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Healthy Dental Habits Your Children Should Follow

Protecting children’s teeth is essential and taking a proactive role in at-home oral health care will help establish good habits in children as they develop. Pediatric dentists generally recommend that children have their first dental visit when the first tooth starts to grow in. If the teeth have not erupted (started coming through the gums) by the child’s first birthday, then a visit to the pediatric dentist should be a priority. Likewise, if the child has not been to a dental checkup by their first birthday, then one should be scheduled as soon as possible.

In addition to regular, twice-yearly professional cleanings and checkups, there are a number of ways parents can help children establish good dental health habits at home and reduce risks of cavities and other problems for a better overall dentist experience. Some parents begin establishing brushing habits before the first teeth erupt, using a very soft baby toothbrush or sponge toothbrush to stimulate the gums and get the child accustomed to the activity. As the teeth erupt, twice-daily brushing should become part of the routine and parents should assist children at least until age 10 or 12, depending on the child’s demonstrated capabilities.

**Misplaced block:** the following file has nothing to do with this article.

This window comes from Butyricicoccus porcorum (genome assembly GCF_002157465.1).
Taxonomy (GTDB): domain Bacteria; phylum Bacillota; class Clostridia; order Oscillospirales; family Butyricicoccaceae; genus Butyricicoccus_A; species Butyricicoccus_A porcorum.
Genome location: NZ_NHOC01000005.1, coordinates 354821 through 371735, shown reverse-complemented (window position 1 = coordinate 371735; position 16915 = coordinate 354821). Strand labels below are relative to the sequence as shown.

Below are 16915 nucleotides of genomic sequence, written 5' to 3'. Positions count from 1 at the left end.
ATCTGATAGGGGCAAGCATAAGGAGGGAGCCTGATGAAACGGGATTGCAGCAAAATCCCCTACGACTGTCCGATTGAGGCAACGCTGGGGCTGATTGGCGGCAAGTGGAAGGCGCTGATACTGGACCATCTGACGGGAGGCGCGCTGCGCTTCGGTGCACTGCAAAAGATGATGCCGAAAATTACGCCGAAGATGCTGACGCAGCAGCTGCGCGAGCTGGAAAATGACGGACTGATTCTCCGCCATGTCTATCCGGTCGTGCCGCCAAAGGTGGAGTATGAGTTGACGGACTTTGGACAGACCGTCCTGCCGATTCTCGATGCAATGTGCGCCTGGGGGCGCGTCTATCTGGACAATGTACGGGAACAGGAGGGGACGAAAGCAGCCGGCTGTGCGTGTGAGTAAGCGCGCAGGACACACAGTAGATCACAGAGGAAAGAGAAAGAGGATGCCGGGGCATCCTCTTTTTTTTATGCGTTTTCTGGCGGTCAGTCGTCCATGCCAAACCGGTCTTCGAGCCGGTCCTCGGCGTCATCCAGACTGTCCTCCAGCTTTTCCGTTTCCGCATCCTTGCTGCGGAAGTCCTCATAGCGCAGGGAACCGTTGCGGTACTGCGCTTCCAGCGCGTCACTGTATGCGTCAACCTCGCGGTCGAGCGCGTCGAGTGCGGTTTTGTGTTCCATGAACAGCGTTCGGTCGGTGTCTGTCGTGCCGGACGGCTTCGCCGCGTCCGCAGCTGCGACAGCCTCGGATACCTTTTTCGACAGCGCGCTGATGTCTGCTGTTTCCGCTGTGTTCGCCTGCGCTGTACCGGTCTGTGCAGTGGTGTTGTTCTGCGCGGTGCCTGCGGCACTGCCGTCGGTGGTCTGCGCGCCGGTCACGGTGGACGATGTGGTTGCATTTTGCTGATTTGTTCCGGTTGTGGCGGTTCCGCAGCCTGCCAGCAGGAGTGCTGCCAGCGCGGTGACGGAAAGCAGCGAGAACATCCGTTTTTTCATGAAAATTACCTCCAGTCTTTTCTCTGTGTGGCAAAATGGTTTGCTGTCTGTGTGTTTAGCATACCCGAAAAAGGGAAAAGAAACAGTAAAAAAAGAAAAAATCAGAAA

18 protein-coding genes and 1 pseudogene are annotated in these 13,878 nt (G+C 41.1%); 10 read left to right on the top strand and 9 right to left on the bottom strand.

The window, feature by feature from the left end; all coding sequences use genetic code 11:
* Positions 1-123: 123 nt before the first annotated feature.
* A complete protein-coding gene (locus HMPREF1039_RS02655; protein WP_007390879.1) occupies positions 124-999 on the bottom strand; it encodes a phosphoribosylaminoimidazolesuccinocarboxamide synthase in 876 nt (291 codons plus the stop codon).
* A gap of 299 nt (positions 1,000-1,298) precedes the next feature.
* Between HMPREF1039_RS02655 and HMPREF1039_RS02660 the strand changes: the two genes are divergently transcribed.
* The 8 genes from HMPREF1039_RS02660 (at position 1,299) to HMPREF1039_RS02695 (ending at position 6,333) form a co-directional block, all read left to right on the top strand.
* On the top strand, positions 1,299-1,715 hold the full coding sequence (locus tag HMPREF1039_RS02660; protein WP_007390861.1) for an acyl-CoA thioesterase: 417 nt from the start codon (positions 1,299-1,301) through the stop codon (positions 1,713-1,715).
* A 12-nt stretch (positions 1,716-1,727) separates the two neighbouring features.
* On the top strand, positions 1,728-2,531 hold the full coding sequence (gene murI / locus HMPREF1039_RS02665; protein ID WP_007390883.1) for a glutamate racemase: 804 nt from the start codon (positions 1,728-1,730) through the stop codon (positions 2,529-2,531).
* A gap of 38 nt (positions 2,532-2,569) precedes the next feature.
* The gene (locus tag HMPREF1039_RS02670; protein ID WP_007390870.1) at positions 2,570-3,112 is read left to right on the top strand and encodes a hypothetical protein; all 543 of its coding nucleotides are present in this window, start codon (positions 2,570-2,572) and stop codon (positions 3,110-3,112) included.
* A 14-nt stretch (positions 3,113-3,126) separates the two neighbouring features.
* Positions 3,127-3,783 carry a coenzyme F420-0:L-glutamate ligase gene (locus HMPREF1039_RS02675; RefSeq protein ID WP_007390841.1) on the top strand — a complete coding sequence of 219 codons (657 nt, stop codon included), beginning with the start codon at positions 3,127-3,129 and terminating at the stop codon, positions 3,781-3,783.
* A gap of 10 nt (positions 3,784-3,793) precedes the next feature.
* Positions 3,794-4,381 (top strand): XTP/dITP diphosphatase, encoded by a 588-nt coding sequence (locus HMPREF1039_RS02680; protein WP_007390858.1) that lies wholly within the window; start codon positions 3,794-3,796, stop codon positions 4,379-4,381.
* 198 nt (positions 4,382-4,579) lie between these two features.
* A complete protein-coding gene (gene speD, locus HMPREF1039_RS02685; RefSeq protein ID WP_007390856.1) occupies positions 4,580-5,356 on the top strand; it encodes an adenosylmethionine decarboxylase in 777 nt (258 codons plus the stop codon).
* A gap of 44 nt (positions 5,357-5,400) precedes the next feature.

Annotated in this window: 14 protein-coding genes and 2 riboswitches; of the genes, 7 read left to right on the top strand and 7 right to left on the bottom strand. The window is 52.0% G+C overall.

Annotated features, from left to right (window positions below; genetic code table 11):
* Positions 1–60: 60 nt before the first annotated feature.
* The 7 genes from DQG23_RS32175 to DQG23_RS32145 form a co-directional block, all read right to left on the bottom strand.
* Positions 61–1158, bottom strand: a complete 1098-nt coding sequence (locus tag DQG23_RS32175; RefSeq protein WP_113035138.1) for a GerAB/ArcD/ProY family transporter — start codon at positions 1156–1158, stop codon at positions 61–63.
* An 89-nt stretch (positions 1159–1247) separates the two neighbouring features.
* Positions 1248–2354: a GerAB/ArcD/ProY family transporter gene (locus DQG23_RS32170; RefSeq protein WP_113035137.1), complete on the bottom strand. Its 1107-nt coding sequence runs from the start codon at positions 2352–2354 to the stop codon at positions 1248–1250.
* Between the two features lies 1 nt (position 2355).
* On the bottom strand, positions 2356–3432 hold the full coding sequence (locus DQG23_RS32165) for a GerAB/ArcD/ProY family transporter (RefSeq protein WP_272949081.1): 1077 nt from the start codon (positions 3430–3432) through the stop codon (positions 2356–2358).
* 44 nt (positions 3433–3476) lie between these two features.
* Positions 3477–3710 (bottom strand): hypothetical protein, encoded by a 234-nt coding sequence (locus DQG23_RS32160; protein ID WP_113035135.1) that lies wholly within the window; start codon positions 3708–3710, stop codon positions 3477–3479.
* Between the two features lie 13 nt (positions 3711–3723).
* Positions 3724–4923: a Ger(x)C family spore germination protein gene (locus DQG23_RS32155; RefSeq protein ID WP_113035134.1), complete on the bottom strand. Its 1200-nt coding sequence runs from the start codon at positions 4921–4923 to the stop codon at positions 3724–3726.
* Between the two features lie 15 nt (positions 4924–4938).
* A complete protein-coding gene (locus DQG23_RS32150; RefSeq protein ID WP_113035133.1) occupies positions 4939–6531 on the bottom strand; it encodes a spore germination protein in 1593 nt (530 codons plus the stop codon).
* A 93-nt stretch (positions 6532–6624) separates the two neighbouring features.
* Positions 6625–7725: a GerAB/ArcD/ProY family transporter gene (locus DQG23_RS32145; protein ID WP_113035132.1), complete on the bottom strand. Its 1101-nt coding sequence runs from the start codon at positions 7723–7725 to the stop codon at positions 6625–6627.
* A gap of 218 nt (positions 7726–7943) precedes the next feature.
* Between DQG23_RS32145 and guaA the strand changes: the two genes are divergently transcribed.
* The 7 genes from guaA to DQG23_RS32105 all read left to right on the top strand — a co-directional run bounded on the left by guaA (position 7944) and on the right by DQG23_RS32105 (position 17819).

Opting to remove bottles and forego pacifiers early will go a long way in preventing irregular tooth development and possible enhanced decay. Bottle mouth is a type of tooth decay seen in children that frequently sleep with a bottle, increasing sugars in the mouth leading to cavities and other decay. Pacifiers, and thumb-sucking behaviors, have been associated with irregular tooth growth and development, possibly contributing to bite issues that will eventually require orthodontic treatment to correct. As the teeth are growing, the presence of the bottle, pacifier, or thumb within the mouth can interrupt the growth pattern, of the front teeth especially, and force teeth to grow around the obstructing object or grow in at awkward angles.

Limiting excess sugar consumption can also play a role in protecting children’s teeth. Offer plain milk and water instead of juice or soft drinks, and fresh fruits and vegetables instead of cookies or high-sugar cereals. The raw veggies can also help remove some plaque from teeth and encourage healthy muscle tone throughout the jaws and face. Choosing healthy, low-sugar snacks and combining with good oral hygiene habits and regular visits to the dentist will support the development and overall health of children’s teeth ensuring they last.

For more information, contact our experienced pediatric dentists at Richardson Dentistry today!

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